It was the second week in September, and bright yellow mums in buckets sat outside the Safeway, in Steamboat Springs, Colorado. On impulse, I grabbed a bucket, imagining the flowers on my front porch, a spot of color against the gray hazy air from wildfires twelve miles to the north. As I pushed my cart through the store, two women stopped me to say how beautiful they were, how they wanted them, too. For dinner, I bought colors: red peppers, green acorn squash, yellow carrots.
The fire had started three days before; by the second day, it had grown, uncontained, to more than two thousand acres; by day four, nearly four thousand. The town felt oddly still, its streets empty of the usual cyclists and runners because Routt County had issued air quality warnings. That day, another fire had started in the nearby Flattop mountains to the west. A week before, a different fire to the north. The combination of three fires made the sky a dirty orange brown interpolated by gray and the occasional spot of blue. I am accustomed to Colorado’s bright, clear air, but now, our mountains were blue and dreamy, like the Great Smoky Mountains, which have always looked like ideas of mountains to me, rather than the clear, hard, everlasting rock I know. The smell of smoke in early fall was unsettlingly comforting; for me, wood smoke conjures sweaters and conviviality, friends on a hearth, holding glasses of wine.
Wildfires have a particular language, one that sounds like a complicated romance, characterized by seduction and withdrawal. The Deep Creek Fire was a wildland fire, with grass and brush becoming more receptive to fire. Firefighters work on suppression and barriers and containment and structure protection. They use direct attack when it is safe to do so and indirect strategy. I used to think of love that way, that heat and destruction had meaning, and protection was imperative.
The Safeway cashier said, “I really like this shampoo you’re buying. My hair’s so dry and it helps with that.” We talked about our hair for a bit, and then I asked her to charge me for two buckets of mums so I could pick up another on my way out. When I got to my car, it was covered in fine specks of white ash, and I looked up to see it falling from the sky, catching the wayward bits of light that made it through the haze.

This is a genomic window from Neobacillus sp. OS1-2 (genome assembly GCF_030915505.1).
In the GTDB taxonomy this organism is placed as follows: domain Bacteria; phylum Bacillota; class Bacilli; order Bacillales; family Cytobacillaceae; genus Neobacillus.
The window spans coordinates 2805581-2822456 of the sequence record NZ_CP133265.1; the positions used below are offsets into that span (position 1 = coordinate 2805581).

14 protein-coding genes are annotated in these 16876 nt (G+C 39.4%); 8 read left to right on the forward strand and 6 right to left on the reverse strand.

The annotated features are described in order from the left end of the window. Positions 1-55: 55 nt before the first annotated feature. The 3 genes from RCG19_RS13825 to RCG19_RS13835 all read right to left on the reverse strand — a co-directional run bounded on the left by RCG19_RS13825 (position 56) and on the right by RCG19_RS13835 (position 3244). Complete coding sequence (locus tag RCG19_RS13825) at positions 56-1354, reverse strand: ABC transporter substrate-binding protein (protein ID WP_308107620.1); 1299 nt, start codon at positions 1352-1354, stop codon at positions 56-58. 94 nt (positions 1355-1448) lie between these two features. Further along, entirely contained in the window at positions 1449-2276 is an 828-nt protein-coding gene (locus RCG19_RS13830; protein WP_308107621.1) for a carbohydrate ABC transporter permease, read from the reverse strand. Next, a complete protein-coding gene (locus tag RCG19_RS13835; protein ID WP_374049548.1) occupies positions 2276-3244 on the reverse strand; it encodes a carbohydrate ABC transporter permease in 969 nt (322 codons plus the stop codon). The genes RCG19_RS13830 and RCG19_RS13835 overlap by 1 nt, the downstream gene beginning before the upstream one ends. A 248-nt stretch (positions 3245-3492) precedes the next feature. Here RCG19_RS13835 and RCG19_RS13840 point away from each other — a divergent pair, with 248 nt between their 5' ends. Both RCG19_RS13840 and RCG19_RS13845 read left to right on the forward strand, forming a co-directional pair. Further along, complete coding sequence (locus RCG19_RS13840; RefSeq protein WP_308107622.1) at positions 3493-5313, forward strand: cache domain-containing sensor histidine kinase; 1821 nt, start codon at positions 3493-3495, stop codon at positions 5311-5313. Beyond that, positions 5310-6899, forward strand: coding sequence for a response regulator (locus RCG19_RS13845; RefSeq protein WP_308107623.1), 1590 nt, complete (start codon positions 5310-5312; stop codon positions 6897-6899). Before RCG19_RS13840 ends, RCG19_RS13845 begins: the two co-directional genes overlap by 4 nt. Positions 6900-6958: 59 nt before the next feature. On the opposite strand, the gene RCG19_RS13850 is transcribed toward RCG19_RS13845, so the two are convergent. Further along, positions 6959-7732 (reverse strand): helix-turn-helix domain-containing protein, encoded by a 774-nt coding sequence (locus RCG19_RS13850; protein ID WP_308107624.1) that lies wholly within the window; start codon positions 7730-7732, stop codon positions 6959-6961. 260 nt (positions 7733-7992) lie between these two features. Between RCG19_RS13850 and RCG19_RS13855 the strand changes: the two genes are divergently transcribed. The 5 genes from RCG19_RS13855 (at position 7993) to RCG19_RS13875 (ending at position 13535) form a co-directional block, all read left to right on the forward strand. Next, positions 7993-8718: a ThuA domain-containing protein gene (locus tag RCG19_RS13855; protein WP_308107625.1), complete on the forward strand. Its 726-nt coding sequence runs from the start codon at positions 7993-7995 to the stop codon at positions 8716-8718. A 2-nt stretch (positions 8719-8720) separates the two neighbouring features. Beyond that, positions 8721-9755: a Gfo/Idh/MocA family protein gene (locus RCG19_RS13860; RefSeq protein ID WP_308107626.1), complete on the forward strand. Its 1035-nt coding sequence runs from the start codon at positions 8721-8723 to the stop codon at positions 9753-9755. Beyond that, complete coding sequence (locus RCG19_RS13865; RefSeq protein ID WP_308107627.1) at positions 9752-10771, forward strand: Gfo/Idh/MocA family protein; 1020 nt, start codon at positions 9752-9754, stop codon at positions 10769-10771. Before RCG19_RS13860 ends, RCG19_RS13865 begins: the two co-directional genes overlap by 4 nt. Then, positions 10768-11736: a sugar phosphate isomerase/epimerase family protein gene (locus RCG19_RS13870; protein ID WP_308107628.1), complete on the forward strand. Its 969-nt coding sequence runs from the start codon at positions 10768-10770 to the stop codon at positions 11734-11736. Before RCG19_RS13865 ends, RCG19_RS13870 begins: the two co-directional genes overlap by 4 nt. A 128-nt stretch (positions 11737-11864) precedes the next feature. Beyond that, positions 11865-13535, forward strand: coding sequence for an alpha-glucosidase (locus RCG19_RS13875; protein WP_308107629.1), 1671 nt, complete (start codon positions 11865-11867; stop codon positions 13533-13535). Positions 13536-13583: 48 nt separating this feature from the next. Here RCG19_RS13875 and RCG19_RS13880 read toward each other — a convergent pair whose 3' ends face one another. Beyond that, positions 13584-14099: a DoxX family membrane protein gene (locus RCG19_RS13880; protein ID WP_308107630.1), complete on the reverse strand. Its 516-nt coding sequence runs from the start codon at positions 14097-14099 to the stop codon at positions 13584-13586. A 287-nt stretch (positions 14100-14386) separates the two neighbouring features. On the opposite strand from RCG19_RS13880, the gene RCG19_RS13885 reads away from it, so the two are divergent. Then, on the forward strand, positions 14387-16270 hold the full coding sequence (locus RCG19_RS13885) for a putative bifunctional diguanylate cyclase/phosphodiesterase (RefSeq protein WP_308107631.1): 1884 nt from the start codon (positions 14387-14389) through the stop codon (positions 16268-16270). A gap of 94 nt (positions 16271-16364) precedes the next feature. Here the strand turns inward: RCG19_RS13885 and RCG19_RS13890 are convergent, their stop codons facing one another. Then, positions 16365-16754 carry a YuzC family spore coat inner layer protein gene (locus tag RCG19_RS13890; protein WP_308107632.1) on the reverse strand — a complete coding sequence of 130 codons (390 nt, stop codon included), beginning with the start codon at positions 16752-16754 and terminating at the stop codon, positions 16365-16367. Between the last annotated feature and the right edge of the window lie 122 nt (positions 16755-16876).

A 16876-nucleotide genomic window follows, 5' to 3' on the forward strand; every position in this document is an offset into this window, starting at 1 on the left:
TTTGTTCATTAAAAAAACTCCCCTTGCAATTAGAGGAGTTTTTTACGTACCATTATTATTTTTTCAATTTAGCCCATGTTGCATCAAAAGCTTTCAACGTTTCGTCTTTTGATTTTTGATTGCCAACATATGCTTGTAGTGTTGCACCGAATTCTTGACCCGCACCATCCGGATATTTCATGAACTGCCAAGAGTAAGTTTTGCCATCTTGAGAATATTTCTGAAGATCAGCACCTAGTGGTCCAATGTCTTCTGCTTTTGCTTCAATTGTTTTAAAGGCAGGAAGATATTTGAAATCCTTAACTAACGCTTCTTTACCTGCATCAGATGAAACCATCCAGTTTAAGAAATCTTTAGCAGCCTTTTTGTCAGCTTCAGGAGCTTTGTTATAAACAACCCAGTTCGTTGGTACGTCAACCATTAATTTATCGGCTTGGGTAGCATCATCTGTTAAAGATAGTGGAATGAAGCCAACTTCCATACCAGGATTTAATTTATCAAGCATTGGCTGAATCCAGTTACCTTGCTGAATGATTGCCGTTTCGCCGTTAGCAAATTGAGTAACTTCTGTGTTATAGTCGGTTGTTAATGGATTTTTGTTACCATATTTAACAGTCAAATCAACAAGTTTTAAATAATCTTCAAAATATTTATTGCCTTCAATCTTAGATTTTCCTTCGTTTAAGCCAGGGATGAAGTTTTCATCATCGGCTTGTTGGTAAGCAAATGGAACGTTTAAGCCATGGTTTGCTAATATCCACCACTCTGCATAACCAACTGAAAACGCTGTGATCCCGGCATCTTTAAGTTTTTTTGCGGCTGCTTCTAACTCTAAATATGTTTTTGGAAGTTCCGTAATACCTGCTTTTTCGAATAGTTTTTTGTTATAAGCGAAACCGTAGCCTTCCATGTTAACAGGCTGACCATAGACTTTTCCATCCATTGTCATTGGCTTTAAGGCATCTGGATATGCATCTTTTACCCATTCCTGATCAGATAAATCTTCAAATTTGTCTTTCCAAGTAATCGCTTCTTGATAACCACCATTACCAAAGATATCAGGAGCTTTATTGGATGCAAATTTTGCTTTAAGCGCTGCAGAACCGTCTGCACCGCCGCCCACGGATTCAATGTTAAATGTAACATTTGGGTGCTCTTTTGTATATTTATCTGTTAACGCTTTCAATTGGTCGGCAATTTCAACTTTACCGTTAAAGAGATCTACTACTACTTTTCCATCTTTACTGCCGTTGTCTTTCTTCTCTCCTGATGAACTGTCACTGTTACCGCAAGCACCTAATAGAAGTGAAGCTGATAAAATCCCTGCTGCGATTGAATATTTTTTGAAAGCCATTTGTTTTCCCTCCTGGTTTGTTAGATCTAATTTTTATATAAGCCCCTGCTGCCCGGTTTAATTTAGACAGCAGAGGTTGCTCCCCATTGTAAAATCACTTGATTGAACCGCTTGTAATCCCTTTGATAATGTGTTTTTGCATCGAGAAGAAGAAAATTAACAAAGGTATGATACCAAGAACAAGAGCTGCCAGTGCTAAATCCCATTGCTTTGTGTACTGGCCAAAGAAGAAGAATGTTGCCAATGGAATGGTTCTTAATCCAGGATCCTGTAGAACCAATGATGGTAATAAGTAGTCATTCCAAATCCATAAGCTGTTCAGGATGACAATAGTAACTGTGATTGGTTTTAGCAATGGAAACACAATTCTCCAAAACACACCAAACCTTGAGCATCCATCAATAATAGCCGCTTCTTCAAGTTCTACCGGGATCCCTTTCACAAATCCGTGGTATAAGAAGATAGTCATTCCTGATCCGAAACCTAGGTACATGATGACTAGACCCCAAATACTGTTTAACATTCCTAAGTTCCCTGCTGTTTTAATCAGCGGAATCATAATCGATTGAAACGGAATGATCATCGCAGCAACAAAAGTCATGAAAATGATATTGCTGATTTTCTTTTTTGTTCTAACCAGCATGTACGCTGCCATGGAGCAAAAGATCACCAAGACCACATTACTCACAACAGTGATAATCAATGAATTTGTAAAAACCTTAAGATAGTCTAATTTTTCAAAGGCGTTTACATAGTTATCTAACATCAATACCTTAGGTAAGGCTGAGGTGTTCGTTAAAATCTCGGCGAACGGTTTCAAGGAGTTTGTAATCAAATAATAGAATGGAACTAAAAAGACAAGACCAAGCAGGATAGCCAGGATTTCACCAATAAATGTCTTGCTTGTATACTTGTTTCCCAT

At home, in my yard, the wildlife were jittery. Birds, whom I imagined to have escaped from smoky points north, tried to land in the grass and peck, but our unsympathetic dog chased them off. It’s her nature to protect us, to the point of cruelty to others who do not have her domesticated comforts. Chipmunks squeaked and taunted her. Mule deer glared at me, but continued eating leaves, rather than hustling off the way they usually do in the presence of a person. A lone elk bugled for a mate below the house and then gave up. In the face of danger, wild creatures try to do what they are supposed to, eat and mate. I poured a glass of tequila and watched the night grow prematurely dark.
The news was reporting landfall of hurricane Irma in the Caribbean. Death tolls were coming in. Irma, the news reported, was now twice the size of Colorado. The governor of Florida said, “If you don’t leave now, we cannot save you.” I felt ashamed that I wanted a cigarette, the comfort of fire in a fire.
In the West, we live among our rocks and trees, our river canyons, our green haying fields, and our irreducible mountains. And then the skies send a brief bolt of lightning down. The trees are majestic in their final, fiery moments, growing beyond themselves. Their ashes rise and are carried on the winds and come to those of us just beyond the disaster, bringing us the bits of a place we never saw, after it’s too late to see it as it was.
Emily Sinclair lives in Golden, Colorado. She received her AB in English and History from Columbia University and her MFA in Fiction from the Program for Writers at Warren Wilson College. Her stories and essays have been published in Colorado Review, The Normal School, Empty Mirror, MonkeyBicycle, Third Coast, Crab Creek Review, and elsewhere. Her work has been recognized by Best American Essays 2012. She teaches at Lighthouse Writers in Denver. She tweets @SemiEmily.